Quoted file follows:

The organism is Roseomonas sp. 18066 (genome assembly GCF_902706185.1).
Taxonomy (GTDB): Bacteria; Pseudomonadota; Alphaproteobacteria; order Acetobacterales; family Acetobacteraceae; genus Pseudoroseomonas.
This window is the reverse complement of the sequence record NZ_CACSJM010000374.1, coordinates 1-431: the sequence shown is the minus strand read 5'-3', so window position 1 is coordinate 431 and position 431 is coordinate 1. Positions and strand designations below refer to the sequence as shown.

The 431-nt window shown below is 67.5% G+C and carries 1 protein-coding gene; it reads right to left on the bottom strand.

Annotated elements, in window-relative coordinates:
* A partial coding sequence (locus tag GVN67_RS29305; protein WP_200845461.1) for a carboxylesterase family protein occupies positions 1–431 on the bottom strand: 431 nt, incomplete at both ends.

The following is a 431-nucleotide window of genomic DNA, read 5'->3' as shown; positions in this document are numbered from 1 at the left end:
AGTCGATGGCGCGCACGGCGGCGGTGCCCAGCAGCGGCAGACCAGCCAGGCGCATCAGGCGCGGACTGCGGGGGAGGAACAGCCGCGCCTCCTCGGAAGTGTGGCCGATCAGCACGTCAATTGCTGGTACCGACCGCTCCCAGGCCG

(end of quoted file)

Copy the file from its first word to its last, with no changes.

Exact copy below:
The organism is Roseomonas sp. 18066 (genome assembly GCF_902706185.1).
Taxonomy (GTDB): Bacteria; Pseudomonadota; Alphaproteobacteria; order Acetobacterales; family Acetobacteraceae; genus Pseudoroseomonas.
This window is the reverse complement of the sequence record NZ_CACSJM010000374.1, coordinates 1-431: the sequence shown is the minus strand read 5'-3', so window position 1 is coordinate 431 and position 431 is coordinate 1. Positions and strand designations below refer to the sequence as shown.

The 431-nt window shown below is 67.5% G+C and carries 1 protein-coding gene; it reads right to left on the bottom strand.

Annotated elements, in window-relative coordinates:
* A partial coding sequence (locus tag GVN67_RS29305; protein WP_200845461.1) for a carboxylesterase family protein occupies positions 1–431 on the bottom strand: 431 nt, incomplete at both ends.

The following is a 431-nucleotide window of genomic DNA, read 5'->3' as shown; positions in this document are numbered from 1 at the left end:
AGTCGATGGCGCGCACGGCGGCGGTGCCCAGCAGCGGCAGACCAGCCAGGCGCATCAGGCGCGGACTGCGGGGGAGGAACAGCCGCGCCTCCTCGGAAGTGTGGCCGATCAGCACGTCAATTGCTGGTACCGACCGCTCCCAGGCCG